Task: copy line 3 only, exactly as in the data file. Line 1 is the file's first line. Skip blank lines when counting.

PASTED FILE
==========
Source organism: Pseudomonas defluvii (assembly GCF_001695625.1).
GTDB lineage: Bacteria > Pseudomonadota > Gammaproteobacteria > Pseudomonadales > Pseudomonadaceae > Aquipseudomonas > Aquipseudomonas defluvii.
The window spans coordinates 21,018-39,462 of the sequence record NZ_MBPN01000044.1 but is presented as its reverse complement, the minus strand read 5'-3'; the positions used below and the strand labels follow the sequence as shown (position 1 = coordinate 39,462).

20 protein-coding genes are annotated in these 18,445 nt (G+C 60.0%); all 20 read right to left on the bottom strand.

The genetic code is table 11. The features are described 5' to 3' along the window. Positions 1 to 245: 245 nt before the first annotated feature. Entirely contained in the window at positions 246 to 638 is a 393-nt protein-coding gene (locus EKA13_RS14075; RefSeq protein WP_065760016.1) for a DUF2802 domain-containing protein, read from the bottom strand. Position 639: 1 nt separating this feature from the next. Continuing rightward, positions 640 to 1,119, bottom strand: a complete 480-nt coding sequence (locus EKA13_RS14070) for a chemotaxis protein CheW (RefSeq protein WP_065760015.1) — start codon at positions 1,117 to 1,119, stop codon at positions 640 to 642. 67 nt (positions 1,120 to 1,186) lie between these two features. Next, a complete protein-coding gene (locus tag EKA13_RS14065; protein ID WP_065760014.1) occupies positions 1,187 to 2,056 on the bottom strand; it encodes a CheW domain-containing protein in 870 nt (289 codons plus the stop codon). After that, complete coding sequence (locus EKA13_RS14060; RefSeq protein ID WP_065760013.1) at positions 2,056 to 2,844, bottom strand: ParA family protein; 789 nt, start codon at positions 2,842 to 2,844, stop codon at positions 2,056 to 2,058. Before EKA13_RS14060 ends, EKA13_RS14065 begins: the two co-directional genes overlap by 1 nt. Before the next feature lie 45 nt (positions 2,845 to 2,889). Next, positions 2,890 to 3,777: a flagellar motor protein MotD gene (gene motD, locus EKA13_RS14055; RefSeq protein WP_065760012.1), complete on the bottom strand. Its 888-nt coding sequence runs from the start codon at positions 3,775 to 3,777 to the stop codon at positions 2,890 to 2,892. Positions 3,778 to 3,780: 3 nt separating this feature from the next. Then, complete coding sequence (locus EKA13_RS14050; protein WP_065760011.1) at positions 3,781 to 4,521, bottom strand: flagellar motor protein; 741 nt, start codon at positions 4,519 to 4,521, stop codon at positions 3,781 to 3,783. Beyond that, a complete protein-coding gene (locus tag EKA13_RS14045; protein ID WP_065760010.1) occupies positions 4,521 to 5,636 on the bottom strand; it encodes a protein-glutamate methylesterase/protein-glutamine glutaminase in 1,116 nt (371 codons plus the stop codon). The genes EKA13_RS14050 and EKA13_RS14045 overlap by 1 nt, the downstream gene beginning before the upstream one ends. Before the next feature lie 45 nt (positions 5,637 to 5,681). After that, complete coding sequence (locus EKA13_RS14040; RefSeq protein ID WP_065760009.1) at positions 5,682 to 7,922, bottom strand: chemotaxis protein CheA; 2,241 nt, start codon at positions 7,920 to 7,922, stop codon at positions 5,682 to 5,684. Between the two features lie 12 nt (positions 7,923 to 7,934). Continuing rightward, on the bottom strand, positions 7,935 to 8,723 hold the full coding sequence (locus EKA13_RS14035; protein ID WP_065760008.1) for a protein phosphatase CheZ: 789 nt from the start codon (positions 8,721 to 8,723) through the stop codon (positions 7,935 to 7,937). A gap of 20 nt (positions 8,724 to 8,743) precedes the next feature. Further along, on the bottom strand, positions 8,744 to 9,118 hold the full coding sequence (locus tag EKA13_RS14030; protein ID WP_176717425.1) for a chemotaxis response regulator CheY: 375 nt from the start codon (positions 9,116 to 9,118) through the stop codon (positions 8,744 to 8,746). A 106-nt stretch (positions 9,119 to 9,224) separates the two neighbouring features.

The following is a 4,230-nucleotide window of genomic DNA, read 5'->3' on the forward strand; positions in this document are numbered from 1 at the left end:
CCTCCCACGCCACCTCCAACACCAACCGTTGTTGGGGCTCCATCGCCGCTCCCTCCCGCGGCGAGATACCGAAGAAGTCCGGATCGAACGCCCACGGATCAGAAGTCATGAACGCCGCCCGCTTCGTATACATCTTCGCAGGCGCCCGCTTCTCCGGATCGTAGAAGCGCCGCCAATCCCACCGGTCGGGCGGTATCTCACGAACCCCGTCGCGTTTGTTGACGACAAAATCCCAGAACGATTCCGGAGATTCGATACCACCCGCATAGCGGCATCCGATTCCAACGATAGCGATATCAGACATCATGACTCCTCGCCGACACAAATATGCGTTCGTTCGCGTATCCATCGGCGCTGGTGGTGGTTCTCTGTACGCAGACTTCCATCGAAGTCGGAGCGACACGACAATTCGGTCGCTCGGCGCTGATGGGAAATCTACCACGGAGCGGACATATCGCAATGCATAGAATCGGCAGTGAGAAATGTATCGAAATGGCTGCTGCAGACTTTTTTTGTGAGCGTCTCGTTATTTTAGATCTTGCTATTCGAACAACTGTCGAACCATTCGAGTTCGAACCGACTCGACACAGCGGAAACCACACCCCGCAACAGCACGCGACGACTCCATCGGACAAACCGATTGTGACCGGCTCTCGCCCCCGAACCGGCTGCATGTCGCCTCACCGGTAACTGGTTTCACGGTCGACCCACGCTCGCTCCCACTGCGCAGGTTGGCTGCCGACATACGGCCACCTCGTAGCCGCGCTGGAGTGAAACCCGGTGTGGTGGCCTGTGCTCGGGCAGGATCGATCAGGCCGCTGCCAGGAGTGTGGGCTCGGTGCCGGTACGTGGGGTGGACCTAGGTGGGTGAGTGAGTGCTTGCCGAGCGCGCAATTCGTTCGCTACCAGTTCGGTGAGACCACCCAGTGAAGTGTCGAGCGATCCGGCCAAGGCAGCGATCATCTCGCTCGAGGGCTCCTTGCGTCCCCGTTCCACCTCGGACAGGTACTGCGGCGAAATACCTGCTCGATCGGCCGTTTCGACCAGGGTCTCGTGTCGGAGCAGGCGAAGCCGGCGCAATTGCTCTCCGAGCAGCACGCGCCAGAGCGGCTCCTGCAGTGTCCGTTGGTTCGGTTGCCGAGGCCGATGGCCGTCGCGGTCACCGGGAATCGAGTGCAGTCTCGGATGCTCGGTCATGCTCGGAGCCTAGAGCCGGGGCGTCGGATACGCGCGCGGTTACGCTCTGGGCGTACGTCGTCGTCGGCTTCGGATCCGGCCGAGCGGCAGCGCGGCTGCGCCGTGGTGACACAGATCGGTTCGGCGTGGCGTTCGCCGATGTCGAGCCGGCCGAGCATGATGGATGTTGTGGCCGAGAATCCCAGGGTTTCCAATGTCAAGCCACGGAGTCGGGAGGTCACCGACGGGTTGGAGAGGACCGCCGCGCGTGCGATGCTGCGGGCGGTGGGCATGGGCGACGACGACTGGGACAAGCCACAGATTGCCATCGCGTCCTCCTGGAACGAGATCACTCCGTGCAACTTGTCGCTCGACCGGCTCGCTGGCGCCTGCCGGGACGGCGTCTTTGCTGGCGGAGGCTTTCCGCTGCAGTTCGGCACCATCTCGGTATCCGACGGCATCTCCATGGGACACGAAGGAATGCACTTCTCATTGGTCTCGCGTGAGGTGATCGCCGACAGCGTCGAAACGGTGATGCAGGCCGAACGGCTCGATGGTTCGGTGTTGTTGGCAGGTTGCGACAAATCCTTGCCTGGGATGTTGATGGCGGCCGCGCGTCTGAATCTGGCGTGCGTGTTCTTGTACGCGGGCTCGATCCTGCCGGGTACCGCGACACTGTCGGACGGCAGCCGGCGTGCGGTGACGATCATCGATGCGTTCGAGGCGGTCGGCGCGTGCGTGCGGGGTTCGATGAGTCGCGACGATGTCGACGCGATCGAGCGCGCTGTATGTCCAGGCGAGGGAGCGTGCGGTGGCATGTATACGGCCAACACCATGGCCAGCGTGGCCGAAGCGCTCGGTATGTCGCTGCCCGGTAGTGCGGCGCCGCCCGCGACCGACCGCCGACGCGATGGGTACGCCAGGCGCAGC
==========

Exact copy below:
The window spans coordinates 21,018-39,462 of the sequence record NZ_MBPN01000044.1 but is presented as its reverse complement, the minus strand read 5'-3'; the positions used below and the strand labels follow the sequence as shown (position 1 = coordinate 39,462).